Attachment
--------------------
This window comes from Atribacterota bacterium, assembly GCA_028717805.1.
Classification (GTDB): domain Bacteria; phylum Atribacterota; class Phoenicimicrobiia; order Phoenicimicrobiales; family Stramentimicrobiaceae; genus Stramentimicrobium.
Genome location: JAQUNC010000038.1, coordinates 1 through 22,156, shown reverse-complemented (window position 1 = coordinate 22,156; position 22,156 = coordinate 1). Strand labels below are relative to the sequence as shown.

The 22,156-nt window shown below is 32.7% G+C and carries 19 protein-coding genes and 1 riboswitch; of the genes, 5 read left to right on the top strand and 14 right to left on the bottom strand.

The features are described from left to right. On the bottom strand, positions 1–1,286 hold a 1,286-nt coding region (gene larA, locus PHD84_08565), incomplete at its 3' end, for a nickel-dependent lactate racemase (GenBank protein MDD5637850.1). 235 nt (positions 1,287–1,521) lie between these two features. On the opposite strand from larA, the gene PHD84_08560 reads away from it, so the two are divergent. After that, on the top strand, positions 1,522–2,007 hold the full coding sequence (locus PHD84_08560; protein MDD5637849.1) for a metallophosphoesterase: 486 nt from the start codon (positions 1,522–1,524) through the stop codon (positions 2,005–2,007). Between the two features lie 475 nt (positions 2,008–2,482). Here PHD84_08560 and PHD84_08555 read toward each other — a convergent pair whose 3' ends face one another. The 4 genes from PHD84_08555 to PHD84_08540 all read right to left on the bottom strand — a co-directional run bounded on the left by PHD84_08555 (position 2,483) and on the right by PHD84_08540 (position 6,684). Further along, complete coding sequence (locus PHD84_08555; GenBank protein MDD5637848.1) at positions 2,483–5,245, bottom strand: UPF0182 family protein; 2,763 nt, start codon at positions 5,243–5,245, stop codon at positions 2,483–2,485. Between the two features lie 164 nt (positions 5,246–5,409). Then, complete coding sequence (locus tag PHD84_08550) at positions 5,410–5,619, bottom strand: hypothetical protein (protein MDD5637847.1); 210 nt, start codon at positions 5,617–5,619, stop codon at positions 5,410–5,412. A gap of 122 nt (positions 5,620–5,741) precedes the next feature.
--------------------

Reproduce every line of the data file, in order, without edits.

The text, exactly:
This window comes from Atribacterota bacterium, assembly GCA_028717805.1.
Classification (GTDB): domain Bacteria; phylum Atribacterota; class Phoenicimicrobiia; order Phoenicimicrobiales; family Stramentimicrobiaceae; genus Stramentimicrobium.
Genome location: JAQUNC010000038.1, coordinates 1 through 22,156, shown reverse-complemented (window position 1 = coordinate 22,156; position 22,156 = coordinate 1). Strand labels below are relative to the sequence as shown.

The 22,156-nt window shown below is 32.7% G+C and carries 19 protein-coding genes and 1 riboswitch; of the genes, 5 read left to right on the top strand and 14 right to left on the bottom strand.

The features are described from left to right. On the bottom strand, positions 1–1,286 hold a 1,286-nt coding region (gene larA, locus PHD84_08565), incomplete at its 3' end, for a nickel-dependent lactate racemase (GenBank protein MDD5637850.1). 235 nt (positions 1,287–1,521) lie between these two features. On the opposite strand from larA, the gene PHD84_08560 reads away from it, so the two are divergent. After that, on the top strand, positions 1,522–2,007 hold the full coding sequence (locus PHD84_08560; protein MDD5637849.1) for a metallophosphoesterase: 486 nt from the start codon (positions 1,522–1,524) through the stop codon (positions 2,005–2,007). Between the two features lie 475 nt (positions 2,008–2,482). Here PHD84_08560 and PHD84_08555 read toward each other — a convergent pair whose 3' ends face one another. The 4 genes from PHD84_08555 to PHD84_08540 all read right to left on the bottom strand — a co-directional run bounded on the left by PHD84_08555 (position 2,483) and on the right by PHD84_08540 (position 6,684). Further along, complete coding sequence (locus PHD84_08555; GenBank protein MDD5637848.1) at positions 2,483–5,245, bottom strand: UPF0182 family protein; 2,763 nt, start codon at positions 5,243–5,245, stop codon at positions 2,483–2,485. Between the two features lie 164 nt (positions 5,246–5,409). Then, complete coding sequence (locus tag PHD84_08550) at positions 5,410–5,619, bottom strand: hypothetical protein (protein MDD5637847.1); 210 nt, start codon at positions 5,617–5,619, stop codon at positions 5,410–5,412. A gap of 122 nt (positions 5,620–5,741) precedes the next feature.